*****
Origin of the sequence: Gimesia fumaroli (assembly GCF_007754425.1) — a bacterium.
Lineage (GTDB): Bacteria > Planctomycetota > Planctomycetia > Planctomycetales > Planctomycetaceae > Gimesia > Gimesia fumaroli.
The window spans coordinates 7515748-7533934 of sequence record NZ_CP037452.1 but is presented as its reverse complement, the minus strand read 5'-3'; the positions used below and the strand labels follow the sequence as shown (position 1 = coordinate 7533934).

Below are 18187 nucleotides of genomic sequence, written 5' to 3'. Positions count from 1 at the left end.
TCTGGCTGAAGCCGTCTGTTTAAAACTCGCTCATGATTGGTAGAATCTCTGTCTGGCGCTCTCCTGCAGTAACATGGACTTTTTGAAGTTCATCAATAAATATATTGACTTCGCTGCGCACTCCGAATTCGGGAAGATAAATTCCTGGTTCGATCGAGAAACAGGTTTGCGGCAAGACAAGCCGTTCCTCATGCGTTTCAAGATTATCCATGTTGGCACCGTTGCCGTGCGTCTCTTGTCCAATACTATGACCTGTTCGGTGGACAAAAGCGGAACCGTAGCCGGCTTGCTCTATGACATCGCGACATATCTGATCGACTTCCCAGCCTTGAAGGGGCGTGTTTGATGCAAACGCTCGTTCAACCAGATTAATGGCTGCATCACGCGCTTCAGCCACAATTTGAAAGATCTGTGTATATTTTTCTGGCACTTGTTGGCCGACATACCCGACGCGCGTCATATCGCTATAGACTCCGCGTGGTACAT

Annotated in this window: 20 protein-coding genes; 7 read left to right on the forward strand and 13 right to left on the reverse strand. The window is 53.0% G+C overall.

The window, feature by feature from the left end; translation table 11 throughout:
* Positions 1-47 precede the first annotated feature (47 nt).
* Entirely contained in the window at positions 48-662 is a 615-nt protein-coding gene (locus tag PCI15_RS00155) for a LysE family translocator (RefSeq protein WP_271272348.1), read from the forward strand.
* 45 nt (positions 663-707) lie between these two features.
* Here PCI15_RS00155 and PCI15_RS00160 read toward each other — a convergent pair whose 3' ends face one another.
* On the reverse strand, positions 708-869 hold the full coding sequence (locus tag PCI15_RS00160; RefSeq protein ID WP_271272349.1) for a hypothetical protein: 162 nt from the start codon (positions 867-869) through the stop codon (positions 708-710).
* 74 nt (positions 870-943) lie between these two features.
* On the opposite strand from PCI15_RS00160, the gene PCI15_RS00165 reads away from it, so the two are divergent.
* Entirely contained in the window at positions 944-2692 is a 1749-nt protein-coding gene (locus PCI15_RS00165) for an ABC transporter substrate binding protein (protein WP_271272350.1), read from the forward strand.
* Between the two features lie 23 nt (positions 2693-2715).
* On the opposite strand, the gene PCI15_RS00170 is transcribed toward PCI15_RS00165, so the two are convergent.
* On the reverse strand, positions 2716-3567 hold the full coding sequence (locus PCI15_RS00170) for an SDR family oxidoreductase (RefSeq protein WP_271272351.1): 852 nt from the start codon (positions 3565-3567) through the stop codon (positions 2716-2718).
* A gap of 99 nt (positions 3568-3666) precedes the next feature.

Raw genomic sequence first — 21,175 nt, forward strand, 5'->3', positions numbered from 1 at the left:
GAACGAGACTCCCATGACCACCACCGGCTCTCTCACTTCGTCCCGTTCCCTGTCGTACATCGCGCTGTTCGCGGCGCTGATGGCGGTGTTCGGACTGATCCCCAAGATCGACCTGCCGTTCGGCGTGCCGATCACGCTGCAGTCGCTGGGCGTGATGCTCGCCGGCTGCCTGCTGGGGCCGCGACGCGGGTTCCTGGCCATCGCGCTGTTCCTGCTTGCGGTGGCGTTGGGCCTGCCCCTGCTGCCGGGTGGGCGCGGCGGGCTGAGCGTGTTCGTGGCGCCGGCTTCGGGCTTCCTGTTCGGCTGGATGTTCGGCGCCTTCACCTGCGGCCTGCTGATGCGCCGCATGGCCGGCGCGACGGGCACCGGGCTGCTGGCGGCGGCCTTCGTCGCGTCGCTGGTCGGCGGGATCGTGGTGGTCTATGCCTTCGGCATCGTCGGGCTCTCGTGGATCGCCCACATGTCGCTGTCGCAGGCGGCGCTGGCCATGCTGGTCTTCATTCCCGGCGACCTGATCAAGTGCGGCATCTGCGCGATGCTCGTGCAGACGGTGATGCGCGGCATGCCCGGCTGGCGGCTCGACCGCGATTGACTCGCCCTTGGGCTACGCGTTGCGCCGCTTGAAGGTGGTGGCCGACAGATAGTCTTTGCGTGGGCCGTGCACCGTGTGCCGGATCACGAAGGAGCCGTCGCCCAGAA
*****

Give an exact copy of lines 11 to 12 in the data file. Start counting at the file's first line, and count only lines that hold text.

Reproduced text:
* Here PCI15_RS00155 and PCI15_RS00160 read toward each other — a convergent pair whose 3' ends face one another.
* On the reverse strand, positions 708-869 hold the full coding sequence (locus tag PCI15_RS00160; RefSeq protein ID WP_271272349.1) for a hypothetical protein: 162 nt from the start codon (positions 867-869) through the stop codon (positions 708-710).